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Rockabilly has joined the ranges of deep-rooted musical subcultures in America. As with some other accepted music genres such as jazz, blues, bluegrass, and punk, a few core rockabilly bands are able to bring in regular but modest revenue, mainly by traveling and performing at festivals and clubs, and also by recording for indie record labels. Similar to the other subcultures, the rockabilly “scene” funds the livelihoods of musicians and their performances utilizing fanzines and social networking sites.
While no other rockabilly performers have climbed to the degree of large-scale fame enjoyed by the Stray Cats in the 1980s, the scene has developed further in the 2000s. There has been a considerable convergence with, and interaction between, the rockabilly scene and swing music scene. Brian Setzer (of the Stray Cats and the Brian Setzer Orchestra) assisted in joining these two subcultures, in that he was both a rockabilly musician and a swing musician. Different artists, such as Trick Pony, Danny Dean and the Home wreckers, (trio influenced by both rockabilly and honky-tonk styles), The Reverend Horton Heat, Rattled Roosters, and Royal Crown Revue were also favorites amongst both scenes.
There are lively rockabilly scenes in several major US cities, especially on the west coast; as well as large festivals such as Viva Las Vegas and Hootenanny and the Heavy Rebel Weekend festival on the east coast. Rockabilly lovers have attained a shared cause with hot rod car culture, and many festivals have both music and classic car shows with a 1950s flavor. With the emergence of satellite and internet radio, there are routine broadcast outlets for rockabilly music. The not-for-profit Rockabilly Hall of Fame was created March 21, 1997 to remember the early rockabilly music and to encourage those who would like to carry on rockabilly music popularity and availability into the future.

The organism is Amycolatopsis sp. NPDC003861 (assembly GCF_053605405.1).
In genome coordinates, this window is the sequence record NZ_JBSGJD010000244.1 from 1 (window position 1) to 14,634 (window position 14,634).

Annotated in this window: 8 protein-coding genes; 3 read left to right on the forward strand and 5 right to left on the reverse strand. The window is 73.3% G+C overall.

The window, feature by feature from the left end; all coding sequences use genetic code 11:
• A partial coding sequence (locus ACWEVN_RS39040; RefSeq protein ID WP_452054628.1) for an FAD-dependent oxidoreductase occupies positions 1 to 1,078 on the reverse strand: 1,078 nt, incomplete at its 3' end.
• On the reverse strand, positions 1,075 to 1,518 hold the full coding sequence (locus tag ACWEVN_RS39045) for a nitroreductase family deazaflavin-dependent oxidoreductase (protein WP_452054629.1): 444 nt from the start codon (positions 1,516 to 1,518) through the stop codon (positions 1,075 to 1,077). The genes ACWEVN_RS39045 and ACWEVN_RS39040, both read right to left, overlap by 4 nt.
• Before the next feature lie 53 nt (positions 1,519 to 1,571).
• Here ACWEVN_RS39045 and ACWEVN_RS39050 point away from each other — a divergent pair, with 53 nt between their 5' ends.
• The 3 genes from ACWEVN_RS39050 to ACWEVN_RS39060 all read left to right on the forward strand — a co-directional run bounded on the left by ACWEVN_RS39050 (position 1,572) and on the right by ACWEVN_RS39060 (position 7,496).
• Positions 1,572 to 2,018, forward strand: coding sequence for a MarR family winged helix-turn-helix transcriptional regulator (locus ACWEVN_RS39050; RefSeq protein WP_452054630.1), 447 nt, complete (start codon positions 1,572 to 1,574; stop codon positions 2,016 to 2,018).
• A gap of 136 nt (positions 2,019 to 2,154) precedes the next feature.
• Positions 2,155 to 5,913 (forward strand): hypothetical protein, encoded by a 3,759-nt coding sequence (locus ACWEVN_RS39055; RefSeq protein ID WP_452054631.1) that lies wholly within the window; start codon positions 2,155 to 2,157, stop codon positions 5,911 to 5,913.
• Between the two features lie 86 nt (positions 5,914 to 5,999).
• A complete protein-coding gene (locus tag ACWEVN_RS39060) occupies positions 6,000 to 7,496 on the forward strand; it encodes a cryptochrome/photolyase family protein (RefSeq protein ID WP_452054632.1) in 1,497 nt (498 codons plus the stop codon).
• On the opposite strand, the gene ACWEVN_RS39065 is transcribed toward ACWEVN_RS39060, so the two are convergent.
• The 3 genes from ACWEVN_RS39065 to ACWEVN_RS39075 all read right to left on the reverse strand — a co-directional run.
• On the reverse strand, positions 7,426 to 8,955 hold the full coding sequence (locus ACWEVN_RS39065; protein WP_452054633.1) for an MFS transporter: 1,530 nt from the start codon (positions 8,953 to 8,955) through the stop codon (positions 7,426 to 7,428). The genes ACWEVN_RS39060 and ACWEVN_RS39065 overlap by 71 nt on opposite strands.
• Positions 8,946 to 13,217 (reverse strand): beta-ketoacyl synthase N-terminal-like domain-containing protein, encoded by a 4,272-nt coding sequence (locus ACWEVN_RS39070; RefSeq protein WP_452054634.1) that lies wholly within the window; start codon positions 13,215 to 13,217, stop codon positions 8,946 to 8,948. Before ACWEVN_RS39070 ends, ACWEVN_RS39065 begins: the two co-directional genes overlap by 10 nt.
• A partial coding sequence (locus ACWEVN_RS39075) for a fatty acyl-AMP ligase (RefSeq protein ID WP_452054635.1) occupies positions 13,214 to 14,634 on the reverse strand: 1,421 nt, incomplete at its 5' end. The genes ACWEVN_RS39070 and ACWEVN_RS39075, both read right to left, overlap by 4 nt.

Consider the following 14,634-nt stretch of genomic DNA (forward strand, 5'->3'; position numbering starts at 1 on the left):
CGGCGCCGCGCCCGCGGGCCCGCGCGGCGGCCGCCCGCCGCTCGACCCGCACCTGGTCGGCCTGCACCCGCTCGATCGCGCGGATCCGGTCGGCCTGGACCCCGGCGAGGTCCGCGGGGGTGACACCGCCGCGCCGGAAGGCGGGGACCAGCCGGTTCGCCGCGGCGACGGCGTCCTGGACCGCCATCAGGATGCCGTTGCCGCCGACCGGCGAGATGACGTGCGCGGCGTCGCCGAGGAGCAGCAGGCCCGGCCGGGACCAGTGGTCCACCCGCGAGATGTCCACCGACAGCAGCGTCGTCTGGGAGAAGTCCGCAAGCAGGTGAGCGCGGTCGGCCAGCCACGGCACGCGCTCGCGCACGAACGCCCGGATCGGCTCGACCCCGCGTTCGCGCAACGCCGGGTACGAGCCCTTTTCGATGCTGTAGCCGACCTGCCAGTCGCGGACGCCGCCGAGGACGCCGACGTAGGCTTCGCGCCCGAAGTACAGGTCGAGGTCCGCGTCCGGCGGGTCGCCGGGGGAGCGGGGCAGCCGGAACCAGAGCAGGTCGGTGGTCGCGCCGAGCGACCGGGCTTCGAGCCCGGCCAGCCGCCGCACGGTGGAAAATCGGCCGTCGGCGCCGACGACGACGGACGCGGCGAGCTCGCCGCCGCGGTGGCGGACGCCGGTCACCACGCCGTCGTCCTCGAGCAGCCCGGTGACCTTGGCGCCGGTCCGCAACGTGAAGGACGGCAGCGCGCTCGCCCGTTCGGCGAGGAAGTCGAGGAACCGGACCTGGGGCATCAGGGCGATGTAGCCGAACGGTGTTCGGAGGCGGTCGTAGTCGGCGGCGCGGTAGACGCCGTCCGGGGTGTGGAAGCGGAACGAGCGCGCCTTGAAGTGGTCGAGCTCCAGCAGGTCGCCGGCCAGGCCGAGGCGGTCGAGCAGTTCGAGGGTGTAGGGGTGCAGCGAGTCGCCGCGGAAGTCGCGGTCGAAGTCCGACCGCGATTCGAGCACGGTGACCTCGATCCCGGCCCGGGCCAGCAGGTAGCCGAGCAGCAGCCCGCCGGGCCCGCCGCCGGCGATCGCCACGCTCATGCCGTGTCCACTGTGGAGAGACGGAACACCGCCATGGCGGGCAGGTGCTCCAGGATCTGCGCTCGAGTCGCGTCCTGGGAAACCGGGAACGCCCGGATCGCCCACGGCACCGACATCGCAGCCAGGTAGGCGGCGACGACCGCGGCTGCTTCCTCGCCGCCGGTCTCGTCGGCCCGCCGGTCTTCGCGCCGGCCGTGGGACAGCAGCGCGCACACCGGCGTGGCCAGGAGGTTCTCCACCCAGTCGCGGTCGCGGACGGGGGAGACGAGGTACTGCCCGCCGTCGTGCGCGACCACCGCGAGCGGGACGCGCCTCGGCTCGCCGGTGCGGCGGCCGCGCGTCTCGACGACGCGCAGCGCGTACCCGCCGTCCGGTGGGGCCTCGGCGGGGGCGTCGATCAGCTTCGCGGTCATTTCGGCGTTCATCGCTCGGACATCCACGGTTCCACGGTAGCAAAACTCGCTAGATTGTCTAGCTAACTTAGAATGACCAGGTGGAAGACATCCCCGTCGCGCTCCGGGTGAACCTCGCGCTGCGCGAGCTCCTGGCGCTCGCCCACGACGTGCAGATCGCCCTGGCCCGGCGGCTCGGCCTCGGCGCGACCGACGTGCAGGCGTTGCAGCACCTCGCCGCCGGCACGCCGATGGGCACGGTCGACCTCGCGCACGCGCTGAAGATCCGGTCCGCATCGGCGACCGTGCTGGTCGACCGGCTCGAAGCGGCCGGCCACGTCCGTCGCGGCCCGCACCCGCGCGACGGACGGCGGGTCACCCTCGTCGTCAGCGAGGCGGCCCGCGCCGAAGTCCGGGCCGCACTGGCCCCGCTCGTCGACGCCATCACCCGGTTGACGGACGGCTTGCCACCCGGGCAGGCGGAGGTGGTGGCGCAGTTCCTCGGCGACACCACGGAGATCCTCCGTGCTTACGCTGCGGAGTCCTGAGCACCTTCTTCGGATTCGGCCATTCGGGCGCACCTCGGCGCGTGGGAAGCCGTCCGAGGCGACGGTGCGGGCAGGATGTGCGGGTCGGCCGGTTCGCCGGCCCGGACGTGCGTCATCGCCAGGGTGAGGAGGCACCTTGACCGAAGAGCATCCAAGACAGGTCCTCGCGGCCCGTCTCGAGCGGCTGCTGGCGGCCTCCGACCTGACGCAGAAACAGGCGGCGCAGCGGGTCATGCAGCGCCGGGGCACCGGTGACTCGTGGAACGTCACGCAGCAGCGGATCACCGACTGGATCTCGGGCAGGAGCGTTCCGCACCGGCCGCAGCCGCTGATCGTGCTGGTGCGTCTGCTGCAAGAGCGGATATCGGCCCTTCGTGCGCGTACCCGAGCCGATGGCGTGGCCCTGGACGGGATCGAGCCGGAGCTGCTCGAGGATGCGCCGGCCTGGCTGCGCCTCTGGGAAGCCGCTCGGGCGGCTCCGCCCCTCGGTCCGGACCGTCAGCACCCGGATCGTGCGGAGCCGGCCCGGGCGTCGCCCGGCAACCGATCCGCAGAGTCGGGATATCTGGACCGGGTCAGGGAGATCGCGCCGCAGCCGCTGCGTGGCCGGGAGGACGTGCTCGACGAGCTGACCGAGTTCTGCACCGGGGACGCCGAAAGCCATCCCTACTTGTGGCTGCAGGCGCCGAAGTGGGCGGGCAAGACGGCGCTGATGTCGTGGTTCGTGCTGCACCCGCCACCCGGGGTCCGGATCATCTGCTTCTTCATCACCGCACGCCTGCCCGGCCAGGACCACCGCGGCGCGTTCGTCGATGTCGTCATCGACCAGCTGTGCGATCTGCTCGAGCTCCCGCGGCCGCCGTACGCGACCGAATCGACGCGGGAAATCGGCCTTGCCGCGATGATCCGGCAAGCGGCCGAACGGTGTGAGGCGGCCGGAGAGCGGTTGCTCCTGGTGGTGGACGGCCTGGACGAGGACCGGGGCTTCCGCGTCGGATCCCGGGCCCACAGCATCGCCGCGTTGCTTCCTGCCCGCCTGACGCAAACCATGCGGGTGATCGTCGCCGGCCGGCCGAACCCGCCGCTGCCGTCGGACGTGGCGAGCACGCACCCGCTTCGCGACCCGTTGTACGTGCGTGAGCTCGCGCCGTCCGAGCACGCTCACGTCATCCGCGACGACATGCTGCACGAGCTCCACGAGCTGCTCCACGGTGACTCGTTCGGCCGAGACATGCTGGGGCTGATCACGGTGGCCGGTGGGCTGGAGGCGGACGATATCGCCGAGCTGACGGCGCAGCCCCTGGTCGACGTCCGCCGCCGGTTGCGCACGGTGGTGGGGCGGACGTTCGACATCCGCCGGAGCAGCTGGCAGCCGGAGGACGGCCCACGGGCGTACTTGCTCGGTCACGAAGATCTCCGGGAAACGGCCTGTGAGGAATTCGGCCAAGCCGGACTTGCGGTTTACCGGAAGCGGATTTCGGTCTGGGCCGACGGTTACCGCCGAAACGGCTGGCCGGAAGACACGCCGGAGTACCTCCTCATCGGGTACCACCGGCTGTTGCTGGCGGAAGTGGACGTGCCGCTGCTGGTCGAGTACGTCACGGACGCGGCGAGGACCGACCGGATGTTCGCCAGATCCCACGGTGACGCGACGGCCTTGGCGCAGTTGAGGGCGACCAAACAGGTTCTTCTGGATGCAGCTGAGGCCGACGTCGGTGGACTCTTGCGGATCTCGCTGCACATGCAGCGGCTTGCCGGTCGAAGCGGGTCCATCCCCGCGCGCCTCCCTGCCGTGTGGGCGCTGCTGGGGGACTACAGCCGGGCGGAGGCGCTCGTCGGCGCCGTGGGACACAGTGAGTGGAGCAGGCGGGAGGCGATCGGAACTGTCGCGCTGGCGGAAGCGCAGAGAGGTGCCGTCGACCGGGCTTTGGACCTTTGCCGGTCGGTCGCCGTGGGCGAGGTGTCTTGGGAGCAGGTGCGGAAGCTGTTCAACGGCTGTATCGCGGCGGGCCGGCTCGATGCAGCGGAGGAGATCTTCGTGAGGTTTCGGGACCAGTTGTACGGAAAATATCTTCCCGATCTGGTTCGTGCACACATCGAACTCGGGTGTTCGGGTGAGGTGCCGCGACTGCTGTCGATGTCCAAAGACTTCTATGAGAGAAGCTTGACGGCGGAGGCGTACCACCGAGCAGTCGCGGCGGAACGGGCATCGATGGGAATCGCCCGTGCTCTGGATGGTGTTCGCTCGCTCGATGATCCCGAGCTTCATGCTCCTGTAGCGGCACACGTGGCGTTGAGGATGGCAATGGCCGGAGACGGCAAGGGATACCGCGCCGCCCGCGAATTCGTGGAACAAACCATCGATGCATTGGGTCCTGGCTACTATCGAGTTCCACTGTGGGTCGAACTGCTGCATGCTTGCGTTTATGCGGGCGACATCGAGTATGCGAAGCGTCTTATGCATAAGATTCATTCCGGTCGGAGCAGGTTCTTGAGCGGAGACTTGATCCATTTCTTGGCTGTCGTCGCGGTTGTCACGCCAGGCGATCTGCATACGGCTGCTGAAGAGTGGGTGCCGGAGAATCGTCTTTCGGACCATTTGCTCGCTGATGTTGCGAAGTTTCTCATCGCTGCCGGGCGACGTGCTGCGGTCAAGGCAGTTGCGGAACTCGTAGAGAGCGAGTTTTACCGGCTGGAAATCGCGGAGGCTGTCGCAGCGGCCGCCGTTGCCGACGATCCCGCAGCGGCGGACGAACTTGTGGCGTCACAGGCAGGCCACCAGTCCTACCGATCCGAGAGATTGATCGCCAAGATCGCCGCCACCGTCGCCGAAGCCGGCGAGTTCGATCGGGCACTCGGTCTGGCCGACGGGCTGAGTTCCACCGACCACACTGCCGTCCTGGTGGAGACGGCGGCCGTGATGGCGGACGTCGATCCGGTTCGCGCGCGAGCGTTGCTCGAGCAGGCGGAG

In Europe, rockabilly stays a spirited and dynamic subculture, with heavy interest not just in contemporary revivalist musicians, but as well as in performances and recordings by living artists from the 1950s. A considerable cause for the persisting phenomenon of new generations discovering and adopting rockabilly is their dissatisfaction with mainstream culture, music, and stylistic icons. Rockabilly frequently becomes a way of life or lifestyle to those active, who see the larger scene to be like a family. The rockabilly lifestyle is not restricted to only the music but also the home furnishings, cars, and even small things like the cigarettes smoked. The rockabilly culture is an antithesis to current trends as it embraces its roots in “old school” societal fringes. 50’s movies ‘The Wild One’, James Dean’s ‘Rebel without a Cause’ concentrated in countries like USA, Australia, New Zealand, UK, and also in the rest of Europe.
In the United Kingdom revival of Teddy Boy styles and in the United States, rockabilly fans have preferred the greaser look, in which men have flashy pompadour hairdos, with tons of hair pomade and long sideburns , in addition they comb their hair straight back however the pompadour is the most beloved look. For clothing, men wear tight jeans or black pants, brothel creeper shoes, slim ‘bolo’ neckties, belt buckles and leopard-skin accessories. Also rockabilly men have embraced1950s-style clothes, such as bowling shirts, gas station “work” shirts, cowboy shirts, and Hawaiian shirts, as well as the leather motorcycle jacket.
Women style in the rockabilly community has not brought back the proper 1950s look of poodle skirts and letter sweaters. Yet the alluring 1950s dresses, sometimes made with crinolines, have gained some favor.
write by Neil